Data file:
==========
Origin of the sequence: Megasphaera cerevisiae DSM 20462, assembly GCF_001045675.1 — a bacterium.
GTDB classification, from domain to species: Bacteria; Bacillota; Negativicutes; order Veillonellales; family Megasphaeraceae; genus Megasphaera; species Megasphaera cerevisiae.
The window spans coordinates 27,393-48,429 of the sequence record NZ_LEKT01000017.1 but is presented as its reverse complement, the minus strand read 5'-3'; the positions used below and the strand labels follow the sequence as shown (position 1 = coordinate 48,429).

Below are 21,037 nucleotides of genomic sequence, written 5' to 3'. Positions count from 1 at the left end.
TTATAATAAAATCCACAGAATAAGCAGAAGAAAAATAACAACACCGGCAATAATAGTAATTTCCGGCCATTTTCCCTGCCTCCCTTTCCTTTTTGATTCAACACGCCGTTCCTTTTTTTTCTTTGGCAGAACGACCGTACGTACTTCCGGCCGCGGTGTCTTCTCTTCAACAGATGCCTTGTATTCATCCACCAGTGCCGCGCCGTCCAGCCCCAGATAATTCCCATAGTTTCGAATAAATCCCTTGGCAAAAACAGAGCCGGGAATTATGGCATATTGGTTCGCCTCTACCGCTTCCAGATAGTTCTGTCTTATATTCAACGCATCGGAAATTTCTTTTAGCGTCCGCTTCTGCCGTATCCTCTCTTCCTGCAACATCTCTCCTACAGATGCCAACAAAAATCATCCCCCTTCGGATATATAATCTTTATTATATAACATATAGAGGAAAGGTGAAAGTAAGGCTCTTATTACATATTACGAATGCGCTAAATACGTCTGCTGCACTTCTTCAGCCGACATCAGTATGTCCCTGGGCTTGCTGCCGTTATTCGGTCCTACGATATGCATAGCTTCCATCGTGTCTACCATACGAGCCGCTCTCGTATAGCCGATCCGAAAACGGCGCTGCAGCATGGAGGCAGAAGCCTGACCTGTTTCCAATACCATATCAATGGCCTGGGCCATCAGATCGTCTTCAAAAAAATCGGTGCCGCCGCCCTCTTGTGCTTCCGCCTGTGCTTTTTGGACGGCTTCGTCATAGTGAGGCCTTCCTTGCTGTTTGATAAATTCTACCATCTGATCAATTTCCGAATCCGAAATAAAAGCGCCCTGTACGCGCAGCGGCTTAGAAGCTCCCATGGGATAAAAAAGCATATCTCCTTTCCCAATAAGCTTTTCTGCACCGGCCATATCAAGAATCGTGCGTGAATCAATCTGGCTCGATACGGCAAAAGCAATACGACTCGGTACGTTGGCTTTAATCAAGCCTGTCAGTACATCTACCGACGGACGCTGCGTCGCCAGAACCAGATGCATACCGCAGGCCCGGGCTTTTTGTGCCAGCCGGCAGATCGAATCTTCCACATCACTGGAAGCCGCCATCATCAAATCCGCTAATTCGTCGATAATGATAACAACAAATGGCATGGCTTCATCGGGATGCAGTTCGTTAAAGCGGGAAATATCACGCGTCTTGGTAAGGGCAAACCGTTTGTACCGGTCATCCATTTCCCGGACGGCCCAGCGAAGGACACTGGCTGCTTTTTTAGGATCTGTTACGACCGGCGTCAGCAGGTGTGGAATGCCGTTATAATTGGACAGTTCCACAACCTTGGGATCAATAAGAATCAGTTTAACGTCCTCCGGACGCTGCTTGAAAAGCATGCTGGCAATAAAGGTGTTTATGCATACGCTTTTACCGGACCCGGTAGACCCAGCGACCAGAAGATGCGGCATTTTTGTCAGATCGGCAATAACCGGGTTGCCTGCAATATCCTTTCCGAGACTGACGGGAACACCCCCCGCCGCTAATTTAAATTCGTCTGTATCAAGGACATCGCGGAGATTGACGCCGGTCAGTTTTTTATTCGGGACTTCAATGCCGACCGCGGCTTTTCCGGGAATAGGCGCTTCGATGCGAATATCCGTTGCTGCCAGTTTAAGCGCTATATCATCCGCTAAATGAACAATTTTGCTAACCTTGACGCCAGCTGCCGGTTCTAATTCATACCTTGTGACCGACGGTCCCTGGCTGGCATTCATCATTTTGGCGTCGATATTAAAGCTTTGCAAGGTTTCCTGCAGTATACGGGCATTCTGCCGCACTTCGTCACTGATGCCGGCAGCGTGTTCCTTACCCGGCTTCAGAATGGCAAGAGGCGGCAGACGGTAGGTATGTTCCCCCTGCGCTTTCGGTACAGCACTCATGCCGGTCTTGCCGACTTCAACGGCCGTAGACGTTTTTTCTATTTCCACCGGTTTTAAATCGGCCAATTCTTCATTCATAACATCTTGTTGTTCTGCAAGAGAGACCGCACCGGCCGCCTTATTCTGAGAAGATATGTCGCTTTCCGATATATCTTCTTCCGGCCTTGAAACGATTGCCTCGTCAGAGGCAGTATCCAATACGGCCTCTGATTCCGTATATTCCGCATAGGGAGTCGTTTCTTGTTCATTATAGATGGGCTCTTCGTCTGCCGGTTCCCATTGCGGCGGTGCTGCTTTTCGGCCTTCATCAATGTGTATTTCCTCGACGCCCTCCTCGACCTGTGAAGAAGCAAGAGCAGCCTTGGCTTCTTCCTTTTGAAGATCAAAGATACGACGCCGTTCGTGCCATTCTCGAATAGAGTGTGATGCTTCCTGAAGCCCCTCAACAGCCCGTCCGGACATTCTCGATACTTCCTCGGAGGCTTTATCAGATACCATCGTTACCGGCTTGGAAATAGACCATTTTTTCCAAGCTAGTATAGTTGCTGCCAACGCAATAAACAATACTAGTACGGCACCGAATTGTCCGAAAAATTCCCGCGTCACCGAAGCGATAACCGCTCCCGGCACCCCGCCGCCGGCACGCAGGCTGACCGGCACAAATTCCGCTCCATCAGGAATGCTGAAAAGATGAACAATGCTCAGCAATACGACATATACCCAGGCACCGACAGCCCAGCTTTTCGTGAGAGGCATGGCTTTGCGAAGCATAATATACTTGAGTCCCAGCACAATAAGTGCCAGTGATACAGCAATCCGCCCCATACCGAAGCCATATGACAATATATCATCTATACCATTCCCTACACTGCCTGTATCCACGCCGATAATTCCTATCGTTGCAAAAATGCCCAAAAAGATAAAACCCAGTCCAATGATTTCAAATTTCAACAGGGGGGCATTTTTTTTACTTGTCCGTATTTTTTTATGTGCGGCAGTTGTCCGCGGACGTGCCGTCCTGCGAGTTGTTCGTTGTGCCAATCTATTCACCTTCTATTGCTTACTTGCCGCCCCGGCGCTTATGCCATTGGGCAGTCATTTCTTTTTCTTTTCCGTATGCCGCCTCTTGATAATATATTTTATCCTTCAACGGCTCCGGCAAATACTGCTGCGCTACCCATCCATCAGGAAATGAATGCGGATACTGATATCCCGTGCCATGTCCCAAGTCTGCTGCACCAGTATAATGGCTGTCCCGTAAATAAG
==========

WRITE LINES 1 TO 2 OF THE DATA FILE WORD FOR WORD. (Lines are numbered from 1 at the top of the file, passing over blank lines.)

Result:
Origin of the sequence: Megasphaera cerevisiae DSM 20462, assembly GCF_001045675.1 — a bacterium.
GTDB classification, from domain to species: Bacteria; Bacillota; Negativicutes; order Veillonellales; family Megasphaeraceae; genus Megasphaera; species Megasphaera cerevisiae.